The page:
I have written before about Iain M. Banks, one of my favourite authors. His best work is his Culture series of science fiction novels, but he has also written other SF books too. In addition he writes mainstream non-genre fiction under the name Iain Banks (although some of those are fairly slipstream). Feersum Endjinn is one of his non-Culture science fiction novels.
The book is set on a future Earth after part of the population have left (as part of the Diaspora). Those that remain have developed the habit of uploading their mind states to a computer system called the Crypt, which allows reincarnation (in a limited form). But now Earth is at risk of destruction due to the Encroachment, an interstellar molecular cloud approaching the solar system. The Diaspora left behind technology that would save the Earth, and the book is about the power struggle that is being fought, both in reality and in the Crypt, over control of that device (the ‘fearsome engine’ of the title).
The story is told from the perspectives of four different characters, in repeating sequence, with each chapter containing four sub-chapters, one focussed on each character. This way the whole plot comes together as gradually you see how the actions of each character is connected to the others, and eventually they all converge.
I thought that the setting for the book was interesting, and proves that Banks can do great worldbuilding outside of the Culture. The plot was engaging and the use of the multiple narrators was well done. The only complaint I have is that one of the characters is written phonetically, which I previously posted about. While I gradually got the hang of reading those sections (enough to realise that the character had a Scottish accent!) it was still infuriating and I don’t think it really added anything to the book.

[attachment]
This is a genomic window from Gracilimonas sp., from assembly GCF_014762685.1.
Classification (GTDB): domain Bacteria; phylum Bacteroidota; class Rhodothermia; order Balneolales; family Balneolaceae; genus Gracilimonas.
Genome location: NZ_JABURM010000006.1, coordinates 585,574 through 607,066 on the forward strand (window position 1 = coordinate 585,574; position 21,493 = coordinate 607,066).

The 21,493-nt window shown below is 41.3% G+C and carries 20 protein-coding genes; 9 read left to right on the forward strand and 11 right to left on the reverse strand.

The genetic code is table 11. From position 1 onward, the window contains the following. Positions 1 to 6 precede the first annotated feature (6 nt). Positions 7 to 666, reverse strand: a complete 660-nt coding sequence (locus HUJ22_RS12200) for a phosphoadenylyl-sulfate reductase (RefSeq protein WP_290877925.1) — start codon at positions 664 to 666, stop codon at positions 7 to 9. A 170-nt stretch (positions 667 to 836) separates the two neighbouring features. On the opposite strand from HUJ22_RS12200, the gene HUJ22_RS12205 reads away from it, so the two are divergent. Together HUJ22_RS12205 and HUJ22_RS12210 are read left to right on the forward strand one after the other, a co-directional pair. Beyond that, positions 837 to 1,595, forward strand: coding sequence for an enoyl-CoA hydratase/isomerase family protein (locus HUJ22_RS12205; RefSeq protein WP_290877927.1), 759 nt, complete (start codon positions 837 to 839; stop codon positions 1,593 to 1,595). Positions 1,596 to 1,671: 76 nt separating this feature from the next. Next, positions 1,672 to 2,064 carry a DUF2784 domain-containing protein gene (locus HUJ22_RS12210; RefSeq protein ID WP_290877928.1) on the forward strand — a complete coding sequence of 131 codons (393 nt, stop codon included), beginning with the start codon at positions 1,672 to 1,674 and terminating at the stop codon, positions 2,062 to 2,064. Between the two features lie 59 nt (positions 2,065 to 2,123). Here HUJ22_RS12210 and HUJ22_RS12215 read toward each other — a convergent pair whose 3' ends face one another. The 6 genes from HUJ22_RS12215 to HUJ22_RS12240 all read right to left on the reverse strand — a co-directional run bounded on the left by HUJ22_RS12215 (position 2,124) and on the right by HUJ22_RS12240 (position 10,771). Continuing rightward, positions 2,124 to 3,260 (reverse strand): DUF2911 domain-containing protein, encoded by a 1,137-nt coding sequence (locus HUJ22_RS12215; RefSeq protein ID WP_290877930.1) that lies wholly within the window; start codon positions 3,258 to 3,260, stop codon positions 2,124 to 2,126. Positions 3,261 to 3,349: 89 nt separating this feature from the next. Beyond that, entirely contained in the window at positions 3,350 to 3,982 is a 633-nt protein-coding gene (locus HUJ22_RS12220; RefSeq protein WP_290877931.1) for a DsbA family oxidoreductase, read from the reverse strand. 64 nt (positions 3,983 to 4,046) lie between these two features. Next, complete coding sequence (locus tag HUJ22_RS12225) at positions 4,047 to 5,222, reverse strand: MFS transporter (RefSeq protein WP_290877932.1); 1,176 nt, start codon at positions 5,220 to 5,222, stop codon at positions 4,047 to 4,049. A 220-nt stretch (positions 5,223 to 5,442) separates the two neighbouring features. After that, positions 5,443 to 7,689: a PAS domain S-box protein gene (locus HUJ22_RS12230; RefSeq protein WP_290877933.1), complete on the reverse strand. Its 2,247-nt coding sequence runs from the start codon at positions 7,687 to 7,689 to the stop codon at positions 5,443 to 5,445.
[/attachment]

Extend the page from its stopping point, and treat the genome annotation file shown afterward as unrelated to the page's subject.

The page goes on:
Reading this book was actually a fairly bittersweet moment for me because it means that I have now read all of Banks’ SF novels (Culture and non-Culture). I still have four of his other books to read, but it means that I will now have to anxiously await his next SF book, which probably will not be due for another two or three years.  
Overall I liked the book a lot. I don’t think it matched the Culture series, which it just fantastic and contains some really outstanding novels. But of the other SF novels that Banks has written this is probably my favourite. 

I have written before about Iain M. Banks, one of my favourite authors. His best work is his Culture series of science fiction novels, but he has also written other SF books too. In addition he writes mainstream non-genre fiction under the name Iain Banks (although some of those are fairly slipstream). Feersum Endjinn is one of his non-Culture science fiction novels.

The book is set on a future Earth after part of the population have left (as part of the Diaspora). Those that remain have developed the habit of uploading their mind states to a computer system called the Crypt, which allows reincarnation (in a limited form). But now Earth is at risk of destruction due to the Encroachment, an interstellar molecular cloud approaching the solar system. The Diaspora left behind technology that would save the Earth, and the book is about the power struggle that is being fought, both in reality and in the Crypt, over control of that device (the ‘fearsome engine’ of the title).

The story is told from the perspectives of four different characters, in repeating sequence, with each chapter containing four sub-chapters, one focussed on each character. This way the whole plot comes together as gradually you see how the actions of each character is connected to the others, and eventually they all converge.

I thought that the setting for the book was interesting, and proves that Banks can do great worldbuilding outside of the Culture. The plot was engaging and the use of the multiple narrators was well done. The only complaint I have is that one of the characters is written phonetically, which I previously posted about. While I gradually got the hang of reading those sections (enough to realise that the character had a Scottish accent!) it was still infuriating and I don’t think it really added anything to the book.

Reading this book was actually a fairly bittersweet moment for me because it means that I have now read all of Banks’ SF novels (Culture and non-Culture). I still have four of his other books to read, but it means that I will now have to anxiously await his next SF book, which probably will not be due for another two or three years.  

Overall I liked the book a lot. I don’t think it matched the Culture series, which it just fantastic and contains some really outstanding novels. But of the other SF novels that Banks has written this is probably my favourite.